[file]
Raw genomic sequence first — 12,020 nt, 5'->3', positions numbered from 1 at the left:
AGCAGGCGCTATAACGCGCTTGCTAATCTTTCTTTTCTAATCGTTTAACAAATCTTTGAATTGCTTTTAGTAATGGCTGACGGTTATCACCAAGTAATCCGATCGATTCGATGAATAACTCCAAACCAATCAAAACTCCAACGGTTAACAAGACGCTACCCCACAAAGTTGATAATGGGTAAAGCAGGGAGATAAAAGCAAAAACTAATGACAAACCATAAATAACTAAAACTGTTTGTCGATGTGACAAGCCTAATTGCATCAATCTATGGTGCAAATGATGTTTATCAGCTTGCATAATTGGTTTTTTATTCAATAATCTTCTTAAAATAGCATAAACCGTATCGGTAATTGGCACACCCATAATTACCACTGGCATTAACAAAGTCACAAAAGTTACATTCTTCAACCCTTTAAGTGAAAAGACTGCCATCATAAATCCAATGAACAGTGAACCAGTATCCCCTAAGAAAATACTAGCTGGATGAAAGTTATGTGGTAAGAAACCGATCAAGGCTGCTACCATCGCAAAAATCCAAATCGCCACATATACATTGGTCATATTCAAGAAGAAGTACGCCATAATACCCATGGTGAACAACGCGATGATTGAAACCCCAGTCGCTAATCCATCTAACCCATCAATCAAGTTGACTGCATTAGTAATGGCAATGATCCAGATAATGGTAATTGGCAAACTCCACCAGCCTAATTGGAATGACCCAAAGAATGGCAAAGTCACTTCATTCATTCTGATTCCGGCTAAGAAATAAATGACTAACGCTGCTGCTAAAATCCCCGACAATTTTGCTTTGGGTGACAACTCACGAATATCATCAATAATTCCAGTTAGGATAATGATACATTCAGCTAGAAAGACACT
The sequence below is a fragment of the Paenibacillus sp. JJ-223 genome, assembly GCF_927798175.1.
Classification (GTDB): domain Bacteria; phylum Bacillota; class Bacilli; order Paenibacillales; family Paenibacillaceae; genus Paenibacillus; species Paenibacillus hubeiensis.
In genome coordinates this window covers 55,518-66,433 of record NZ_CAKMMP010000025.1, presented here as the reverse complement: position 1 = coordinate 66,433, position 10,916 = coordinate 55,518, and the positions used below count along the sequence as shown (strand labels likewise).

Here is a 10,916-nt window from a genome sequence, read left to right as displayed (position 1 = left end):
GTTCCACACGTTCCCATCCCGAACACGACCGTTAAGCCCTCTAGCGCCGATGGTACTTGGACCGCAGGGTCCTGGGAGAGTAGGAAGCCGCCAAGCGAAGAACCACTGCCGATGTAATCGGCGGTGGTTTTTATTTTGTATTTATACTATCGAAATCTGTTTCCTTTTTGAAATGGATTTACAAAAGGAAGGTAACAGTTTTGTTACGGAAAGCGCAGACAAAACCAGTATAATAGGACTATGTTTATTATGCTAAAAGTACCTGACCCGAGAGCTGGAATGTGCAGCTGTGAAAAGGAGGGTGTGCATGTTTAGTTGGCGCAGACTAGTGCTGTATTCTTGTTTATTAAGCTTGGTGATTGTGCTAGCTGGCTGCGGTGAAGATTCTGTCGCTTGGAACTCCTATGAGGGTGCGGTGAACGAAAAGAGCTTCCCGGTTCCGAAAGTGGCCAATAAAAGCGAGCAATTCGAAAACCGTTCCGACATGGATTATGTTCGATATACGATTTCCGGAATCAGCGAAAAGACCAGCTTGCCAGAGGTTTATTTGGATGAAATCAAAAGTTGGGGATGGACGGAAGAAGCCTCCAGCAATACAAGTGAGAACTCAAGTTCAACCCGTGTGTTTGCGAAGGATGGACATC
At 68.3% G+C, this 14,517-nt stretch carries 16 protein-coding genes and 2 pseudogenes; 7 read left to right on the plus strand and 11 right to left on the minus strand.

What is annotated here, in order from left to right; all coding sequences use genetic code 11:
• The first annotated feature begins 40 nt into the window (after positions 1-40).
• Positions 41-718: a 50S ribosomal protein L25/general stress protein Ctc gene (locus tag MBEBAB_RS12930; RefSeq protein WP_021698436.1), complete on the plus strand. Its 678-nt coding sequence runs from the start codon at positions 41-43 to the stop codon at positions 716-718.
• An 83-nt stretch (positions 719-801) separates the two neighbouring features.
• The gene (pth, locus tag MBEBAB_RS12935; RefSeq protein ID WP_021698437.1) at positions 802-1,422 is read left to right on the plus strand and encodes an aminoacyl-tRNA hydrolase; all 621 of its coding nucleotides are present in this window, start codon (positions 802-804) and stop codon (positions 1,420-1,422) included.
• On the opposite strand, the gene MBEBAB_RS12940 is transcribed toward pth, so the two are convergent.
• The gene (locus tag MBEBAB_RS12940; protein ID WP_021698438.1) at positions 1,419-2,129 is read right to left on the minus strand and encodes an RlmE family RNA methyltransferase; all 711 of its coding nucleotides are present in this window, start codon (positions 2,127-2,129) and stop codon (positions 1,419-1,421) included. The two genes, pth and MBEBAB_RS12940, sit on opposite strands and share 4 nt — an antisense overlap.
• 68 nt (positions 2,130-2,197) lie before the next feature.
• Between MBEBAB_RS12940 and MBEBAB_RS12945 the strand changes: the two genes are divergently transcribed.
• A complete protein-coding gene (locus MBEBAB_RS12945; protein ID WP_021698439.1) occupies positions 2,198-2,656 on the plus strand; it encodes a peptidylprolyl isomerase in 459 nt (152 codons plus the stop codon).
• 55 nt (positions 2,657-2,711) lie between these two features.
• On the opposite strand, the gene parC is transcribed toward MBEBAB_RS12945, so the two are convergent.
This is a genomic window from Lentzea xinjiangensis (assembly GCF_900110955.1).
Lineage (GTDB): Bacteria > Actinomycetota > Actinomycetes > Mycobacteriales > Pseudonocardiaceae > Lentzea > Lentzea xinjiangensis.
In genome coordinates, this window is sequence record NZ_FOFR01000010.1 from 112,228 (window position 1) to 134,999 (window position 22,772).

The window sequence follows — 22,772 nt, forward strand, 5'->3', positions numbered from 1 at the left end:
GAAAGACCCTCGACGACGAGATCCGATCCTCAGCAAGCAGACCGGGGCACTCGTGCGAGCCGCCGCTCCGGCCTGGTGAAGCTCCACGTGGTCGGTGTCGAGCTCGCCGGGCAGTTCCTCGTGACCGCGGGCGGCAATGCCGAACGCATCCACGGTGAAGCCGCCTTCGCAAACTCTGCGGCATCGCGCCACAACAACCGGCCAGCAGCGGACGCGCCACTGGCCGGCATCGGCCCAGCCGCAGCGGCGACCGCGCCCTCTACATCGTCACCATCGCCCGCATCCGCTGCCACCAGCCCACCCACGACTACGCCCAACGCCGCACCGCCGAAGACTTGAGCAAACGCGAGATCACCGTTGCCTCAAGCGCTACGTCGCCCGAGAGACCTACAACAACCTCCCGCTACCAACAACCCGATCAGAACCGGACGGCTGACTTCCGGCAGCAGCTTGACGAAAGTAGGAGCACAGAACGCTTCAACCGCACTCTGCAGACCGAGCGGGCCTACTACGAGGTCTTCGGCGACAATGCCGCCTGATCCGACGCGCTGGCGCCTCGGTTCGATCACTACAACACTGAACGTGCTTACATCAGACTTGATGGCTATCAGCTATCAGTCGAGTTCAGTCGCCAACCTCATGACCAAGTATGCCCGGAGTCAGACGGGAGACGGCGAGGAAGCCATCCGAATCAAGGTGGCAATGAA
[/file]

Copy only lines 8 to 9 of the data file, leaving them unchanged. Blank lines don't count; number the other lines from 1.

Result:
At 68.3% G+C, this 14,517-nt stretch carries 16 protein-coding genes and 2 pseudogenes; 7 read left to right on the plus strand and 11 right to left on the minus strand.

What is annotated here, in order from left to right; all coding sequences use genetic code 11: